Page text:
The Trump voter, Clinton fatigue, Sanders stunner: Top talking points after New Hampshire primary

New York: Two of America's whitest states have proved that Trump voters are for real and 'Clinton fatigue' is too as the country’s months-long presidential nominating contest barrels into South Carolina next - where racial undertones are not uncommon. The forensics team of the Clinton campaign is being pounded by these messages: Is there a problem with the message or is it about the messenger? Even if that's sorted out, the questions are damaging enough already.

 The Trump voter, Clinton fatigue, Sanders stunner: Top talking points after New Hampshire primary

Hillary Clinton and Bernie Sanders/ AP

Billionaire businessman and Republican presidential candidate Donald Trump won the New Hampshire primary by double-digits as his supporters sang praises of Trump’s plan to build a big beautiful wall and seal America’s southern border with Mexico so “rapists” and “drug peddlers” can’t smuggle in.

“Build a wall” they sang loudly as Trump’s nearest competitors split the remaining vote four or five ways.

Among Democrats, Hillary Clinton was beaten by the oldest candidate in the fray powered by young voters - Senator Bernie Sanders of Vermont - a 74-year-old self-described democratic socialist promising a political revolution for the masses.

Sanders, who wants to break up banks, hike taxes on rich people and "make the country's police look like the neighborhoods they serve" won 60 per cent of the vote. His staff claimed this was the biggest-ever victory in a contested Democratic primary -- he hammered Clinton in almost every category of voter.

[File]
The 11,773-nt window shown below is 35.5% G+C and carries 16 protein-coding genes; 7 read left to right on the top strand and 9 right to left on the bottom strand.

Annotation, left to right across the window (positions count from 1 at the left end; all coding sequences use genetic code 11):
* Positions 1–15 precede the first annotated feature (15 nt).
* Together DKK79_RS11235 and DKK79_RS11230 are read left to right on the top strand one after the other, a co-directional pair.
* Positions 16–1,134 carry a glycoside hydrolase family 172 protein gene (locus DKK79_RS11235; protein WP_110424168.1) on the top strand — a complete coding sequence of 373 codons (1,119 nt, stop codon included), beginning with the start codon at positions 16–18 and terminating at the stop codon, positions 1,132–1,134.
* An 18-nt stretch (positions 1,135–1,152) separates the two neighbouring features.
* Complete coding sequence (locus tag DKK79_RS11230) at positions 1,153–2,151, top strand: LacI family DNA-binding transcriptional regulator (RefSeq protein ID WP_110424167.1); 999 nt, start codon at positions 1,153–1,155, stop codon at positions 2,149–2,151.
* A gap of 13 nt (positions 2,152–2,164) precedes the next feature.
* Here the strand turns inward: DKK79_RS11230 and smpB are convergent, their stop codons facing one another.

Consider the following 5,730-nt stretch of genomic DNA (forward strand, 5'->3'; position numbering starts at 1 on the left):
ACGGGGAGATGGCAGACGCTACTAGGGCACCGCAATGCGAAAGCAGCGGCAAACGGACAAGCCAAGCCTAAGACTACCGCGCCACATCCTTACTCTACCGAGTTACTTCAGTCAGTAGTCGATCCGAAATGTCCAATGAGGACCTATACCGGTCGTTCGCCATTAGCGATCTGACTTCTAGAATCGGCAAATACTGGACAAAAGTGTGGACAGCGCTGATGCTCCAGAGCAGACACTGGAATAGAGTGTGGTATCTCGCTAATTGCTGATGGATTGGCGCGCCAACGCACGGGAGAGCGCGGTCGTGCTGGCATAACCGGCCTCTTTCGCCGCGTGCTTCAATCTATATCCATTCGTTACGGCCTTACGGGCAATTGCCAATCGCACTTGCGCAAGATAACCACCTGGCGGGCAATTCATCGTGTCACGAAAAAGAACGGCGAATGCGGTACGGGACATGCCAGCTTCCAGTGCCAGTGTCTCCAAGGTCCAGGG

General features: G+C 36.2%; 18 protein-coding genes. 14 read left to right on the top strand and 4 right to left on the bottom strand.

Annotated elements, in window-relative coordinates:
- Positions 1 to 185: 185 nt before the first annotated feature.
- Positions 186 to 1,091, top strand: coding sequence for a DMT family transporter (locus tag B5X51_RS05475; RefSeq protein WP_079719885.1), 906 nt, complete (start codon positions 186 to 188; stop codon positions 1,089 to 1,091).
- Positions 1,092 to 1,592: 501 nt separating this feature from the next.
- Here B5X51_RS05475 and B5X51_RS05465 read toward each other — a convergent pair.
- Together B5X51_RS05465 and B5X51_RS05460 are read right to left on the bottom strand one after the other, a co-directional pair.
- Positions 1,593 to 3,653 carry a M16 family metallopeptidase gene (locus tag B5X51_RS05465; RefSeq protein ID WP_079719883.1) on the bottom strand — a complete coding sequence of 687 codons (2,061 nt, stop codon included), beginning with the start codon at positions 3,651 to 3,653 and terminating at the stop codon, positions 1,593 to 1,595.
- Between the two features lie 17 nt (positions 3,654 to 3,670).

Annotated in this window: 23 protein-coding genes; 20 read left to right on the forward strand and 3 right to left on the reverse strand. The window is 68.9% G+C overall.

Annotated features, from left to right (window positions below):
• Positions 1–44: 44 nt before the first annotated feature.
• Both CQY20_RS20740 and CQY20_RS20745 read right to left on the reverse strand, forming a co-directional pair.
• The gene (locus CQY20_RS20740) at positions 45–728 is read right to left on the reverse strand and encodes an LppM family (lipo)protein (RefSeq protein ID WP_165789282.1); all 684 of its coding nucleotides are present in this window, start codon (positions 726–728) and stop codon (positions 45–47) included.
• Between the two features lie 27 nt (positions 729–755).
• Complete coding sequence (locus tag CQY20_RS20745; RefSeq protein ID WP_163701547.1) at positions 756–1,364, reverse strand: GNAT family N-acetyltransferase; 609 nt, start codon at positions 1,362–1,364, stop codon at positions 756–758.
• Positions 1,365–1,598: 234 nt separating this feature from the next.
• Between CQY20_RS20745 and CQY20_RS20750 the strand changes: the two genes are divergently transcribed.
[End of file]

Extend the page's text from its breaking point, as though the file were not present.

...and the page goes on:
Even the meme of the night belonged to the eldest - #berniesandwich for the tired and hungry.

This page on The Guardian website allows you to track votes by county.

Iowa and New Hampshire are two of the whitest states in the country.

The next states up have many black and Hispanic Democrats, who have traditionally been pro-Clinton but this is an election that's been all but traditional.

Bloomberg Politics notes how South Carolina, whch has set the bar many times for picking potential winners, often corrects the mistakes from the first two states.

Sanders, in his victory speech on a cold, windswept night, promised that his message “will echo from Wall Street to Washington.”

Exit polls are saying Sanders won over 80 per cent of younger voters. He beat Clinton among other groups too - men and women, graduates and non graduates, those with guns and those without.

Only voters aged 65 and above who earn roughly more than $200,000 annually stayed loyal to Clinton.

Considering that Clinton won the New Hampshire primary in 2008 and had a 40-point lead there when she announced her candidacy last year, this loss, although expected, is a whiplash. When Clinton won New Hampshire in 2008, it was a three-way split and Clinton won 39 per cent - which is more than her second place finish this time behind Sanders.

Clinton put on a brave face, though. "I know what it's like to stumble and fall. All Americans know that. But I will get back up and fight on," she told supporters.

Jim Demers, New Hampshire strategist for Clinton, admits that the Clinton "message needs to be refined". "There's no need to panic", Demers told MSNBC.

Sanders has yet to demonstrate the ability to win over older white voters as well as minorities. Without that ability, he can't win, says The Washington Post.

Two key takeaways from NPR analysis, one from each camp:

One: The famed Clinton appeal among black and Latino voters - which become important now, may not hold true. Clinton fatigue and Clinton limitatons are back.

Two: The ‘I’m with crazy’ Trump voters are real, his path to the Republican nomination looks even clearer after New Hampshire.


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Updated Date: Feb 10, 2016 22:07:14 IST